AbstractThe Toll-like receptors (TLRs) and interleukin-1 receptors (IL-1R) are critical components of the innate immune system that recruit the adapter protein MyD88 (myeloid differentiation primary response gene 88), which serves as an assembly platform for members of the interleukin-1 receptor associated kinase (IRAK) family to form an oligomeric signalling complex called the Myddosome. Subsequently, IRAK kinases and pseudokinases recruit and activate a number of E3 ubiquitin ligases that trigger downstream signalling events to induce the production of pro- and anti-inflammatory mediators. The emergence of crystal structures and development of specific inhibitors of the catalytically active IRAK family members, IRAK1 and IRAK4, have advanced our understanding of their roles in the TLR/IL-1R signalling pathway. However, there is no structural or mechanistic information about the two IRAK pseudokinases, IRAK2 and IRAK3. For this reason, I focused my research on the structural characterisation of the IRAK pseudokinases, to decode their roles within MyD88-dependent signalling. Chapter 3 is focused on the pseudokinase domains of IRAK2 and IRAK3. Chapter 4 describes the identification and characterisation of small molecules that bind to IRAK2 and IRAK3, to evaluate their potential as drug targets. Chapter 5 centres on the interaction of the E3 ubiquitin ligase TRAF6 with IRAK2 and IRAK3.
I discovered that the kinase domain of IRAK2 is monomeric in solution, while IRAK3 is in a concentration-dependent equilibrium of monomeric and dimeric states. ATP-binding assays revealed that IRAK2 binds ATP in a Mg-dependent fashion, while IRAK3 does not bind ATP, but binds to the ATP-competitive pankinase inhibitor staurosporine.
I present the first crystal structure of the pseudokinase domain of human IRAK3, which reveals a pseudoactive conformation and provides support for IRAK3’s inability to bind ATP. IRAK3 forms a hexamer in the crystal via two alternating pseudosymmetric homo-dimer interfaces: The αC-to-αC interface, which centres on the αC-helices of IRAK3, and the αG-to-αG interface with central αG-helices. Structure-guided point-mutations in the αC-to-αC interface identified this interface to form the in-solution dimer of IRAK3. Interestingly, I found that a higher-order assembly of IRAK3 pseudokinase domains with alternating αC-to-αC and αG-to-αG interfaces would create a helical IRAK3 filament.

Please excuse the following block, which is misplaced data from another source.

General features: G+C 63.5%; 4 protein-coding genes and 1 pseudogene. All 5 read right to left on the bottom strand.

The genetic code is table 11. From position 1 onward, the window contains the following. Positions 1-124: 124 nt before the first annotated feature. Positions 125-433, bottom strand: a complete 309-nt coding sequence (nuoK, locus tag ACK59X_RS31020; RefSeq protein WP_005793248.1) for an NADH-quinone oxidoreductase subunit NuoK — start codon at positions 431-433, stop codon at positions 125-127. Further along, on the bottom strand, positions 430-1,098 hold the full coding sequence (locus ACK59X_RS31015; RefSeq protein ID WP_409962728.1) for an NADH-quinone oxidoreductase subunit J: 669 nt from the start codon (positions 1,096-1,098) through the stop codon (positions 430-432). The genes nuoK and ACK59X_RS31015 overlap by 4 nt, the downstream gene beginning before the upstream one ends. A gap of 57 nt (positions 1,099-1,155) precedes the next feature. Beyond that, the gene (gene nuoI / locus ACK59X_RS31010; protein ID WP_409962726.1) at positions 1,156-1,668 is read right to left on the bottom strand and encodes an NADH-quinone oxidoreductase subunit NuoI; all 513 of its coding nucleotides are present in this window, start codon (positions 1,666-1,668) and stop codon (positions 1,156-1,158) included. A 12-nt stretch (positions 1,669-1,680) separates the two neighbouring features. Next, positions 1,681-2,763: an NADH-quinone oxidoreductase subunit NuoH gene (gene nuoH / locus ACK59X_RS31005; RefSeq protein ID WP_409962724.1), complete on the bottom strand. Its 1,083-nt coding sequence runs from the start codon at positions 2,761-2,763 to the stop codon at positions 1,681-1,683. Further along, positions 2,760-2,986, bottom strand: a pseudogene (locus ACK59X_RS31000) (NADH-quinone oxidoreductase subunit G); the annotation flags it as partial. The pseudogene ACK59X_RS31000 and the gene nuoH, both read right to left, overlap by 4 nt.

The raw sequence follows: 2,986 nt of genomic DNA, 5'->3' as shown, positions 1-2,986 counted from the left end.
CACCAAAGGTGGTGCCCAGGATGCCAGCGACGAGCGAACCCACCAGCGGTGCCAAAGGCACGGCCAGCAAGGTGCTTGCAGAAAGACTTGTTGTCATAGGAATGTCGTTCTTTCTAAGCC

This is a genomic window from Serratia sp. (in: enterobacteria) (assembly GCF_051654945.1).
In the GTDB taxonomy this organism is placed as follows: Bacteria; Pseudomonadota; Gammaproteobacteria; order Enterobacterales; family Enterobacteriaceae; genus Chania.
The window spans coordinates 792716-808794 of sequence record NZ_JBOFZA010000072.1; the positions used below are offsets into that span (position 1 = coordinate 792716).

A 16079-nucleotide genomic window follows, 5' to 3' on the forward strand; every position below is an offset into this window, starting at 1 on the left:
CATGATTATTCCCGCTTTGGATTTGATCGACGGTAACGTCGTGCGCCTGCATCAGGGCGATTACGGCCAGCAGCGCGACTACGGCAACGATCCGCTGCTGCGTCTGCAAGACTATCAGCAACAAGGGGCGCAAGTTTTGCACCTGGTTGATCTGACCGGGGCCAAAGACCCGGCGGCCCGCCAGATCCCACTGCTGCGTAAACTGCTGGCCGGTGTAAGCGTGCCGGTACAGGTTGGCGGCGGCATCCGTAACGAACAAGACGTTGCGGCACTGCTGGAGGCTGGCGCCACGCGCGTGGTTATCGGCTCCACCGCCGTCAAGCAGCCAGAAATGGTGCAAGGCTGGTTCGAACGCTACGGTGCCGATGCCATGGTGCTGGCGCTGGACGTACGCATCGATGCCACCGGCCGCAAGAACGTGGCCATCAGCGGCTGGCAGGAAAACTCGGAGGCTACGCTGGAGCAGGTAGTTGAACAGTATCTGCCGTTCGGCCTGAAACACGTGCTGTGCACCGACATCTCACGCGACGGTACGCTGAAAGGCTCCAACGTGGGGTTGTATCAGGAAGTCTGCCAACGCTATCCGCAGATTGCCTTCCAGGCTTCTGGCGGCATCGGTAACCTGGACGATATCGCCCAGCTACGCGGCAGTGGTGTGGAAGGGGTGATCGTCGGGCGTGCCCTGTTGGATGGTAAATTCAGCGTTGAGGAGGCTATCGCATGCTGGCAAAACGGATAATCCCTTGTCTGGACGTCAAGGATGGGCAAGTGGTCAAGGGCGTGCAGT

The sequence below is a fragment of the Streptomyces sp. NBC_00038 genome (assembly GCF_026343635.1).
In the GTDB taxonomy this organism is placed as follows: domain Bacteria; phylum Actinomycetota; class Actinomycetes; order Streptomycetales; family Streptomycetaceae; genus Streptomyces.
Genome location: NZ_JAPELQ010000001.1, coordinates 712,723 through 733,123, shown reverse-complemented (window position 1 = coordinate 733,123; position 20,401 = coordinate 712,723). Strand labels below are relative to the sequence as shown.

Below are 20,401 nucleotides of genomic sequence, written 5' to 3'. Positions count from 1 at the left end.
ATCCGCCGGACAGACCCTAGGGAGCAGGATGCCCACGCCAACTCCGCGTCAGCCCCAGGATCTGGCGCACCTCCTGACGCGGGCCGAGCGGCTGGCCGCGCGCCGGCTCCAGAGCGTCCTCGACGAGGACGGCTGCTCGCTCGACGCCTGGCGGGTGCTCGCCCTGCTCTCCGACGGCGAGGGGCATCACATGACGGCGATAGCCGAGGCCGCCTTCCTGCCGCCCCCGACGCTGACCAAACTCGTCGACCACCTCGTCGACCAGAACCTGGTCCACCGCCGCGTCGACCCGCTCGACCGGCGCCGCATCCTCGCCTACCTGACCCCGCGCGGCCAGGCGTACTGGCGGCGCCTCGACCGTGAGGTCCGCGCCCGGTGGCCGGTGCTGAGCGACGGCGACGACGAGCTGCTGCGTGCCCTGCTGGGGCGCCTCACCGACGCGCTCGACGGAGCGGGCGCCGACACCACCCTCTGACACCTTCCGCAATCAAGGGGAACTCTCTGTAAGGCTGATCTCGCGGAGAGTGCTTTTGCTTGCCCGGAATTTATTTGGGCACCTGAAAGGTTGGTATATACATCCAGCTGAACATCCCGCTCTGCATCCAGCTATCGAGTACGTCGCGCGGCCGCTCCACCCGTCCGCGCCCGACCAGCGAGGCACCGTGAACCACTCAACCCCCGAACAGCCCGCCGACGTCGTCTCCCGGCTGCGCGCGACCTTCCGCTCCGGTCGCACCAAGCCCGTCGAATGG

Strikingly, I identified a third putative interface on the IRAK3 surface in a conservation analysis of vertebrate IRAK3 sequences. The third interface is centred around the αEF-helix of IRAK3 and closely resembles the αEF-to-αEF interface of the previously reported IRAK4 homo-dimer. Mutations in IRAK3 that are linked to the pathogenesis of early-onset persistent asthma lie in the putative αEF-interface of IRAK3. Intriguingly, the three distinct dimerisation interfaces on the surface of the pseudokinase domain of IRAK3 do not overlap and allowed for the creation of a higher-order assembly model of IRAK3 and IRAK4 molecules. The model resembles a potential IRAK3-mediated inhibited state of the IRAK4 kinase domain, which would be a novel mechanism of kinase inhibition by a pseudokinase oligomer. Furthermore, these findings demonstrate for the first time that the ability of the Myddosome to signal may be tightly regulated by oligomerisation of the kinase and pseudokinase domains of the IRAKs.
In collaboration with Janssen Pharmaceutica, I performed a high-throughput assay to screen for small molecule binders of the IRAK pseudokinases. I identified and started to characterise twelve small molecules that bind to the IRAK3 pseudokinase domain with nanomolar affinities.
Lastly, I detected a highly conserved helical region in the C-terminal domains of IRAK1 and IRAK2, which might be the first clue for a function of the C-terminal domains of the IRAKs in addition to their role in TRAF6-binding. I investigated the interaction between TRAF6 and the C-terminal domains of IRAKs and developed a high-throughput HTRF assay for the identification of protein-protein interaction inhibitors to disrupt this interaction. Together, this work lays the foundation to explore the IRAK pseudokinases as potential drug targets for the treatment of innate immune diseases in the future.
|Date of Award
|Philip Cohen (Supervisor), Yogesh Kulathu (Supervisor) & Marina Nelen (Supervisor)
- Drug discovery
- Structural biology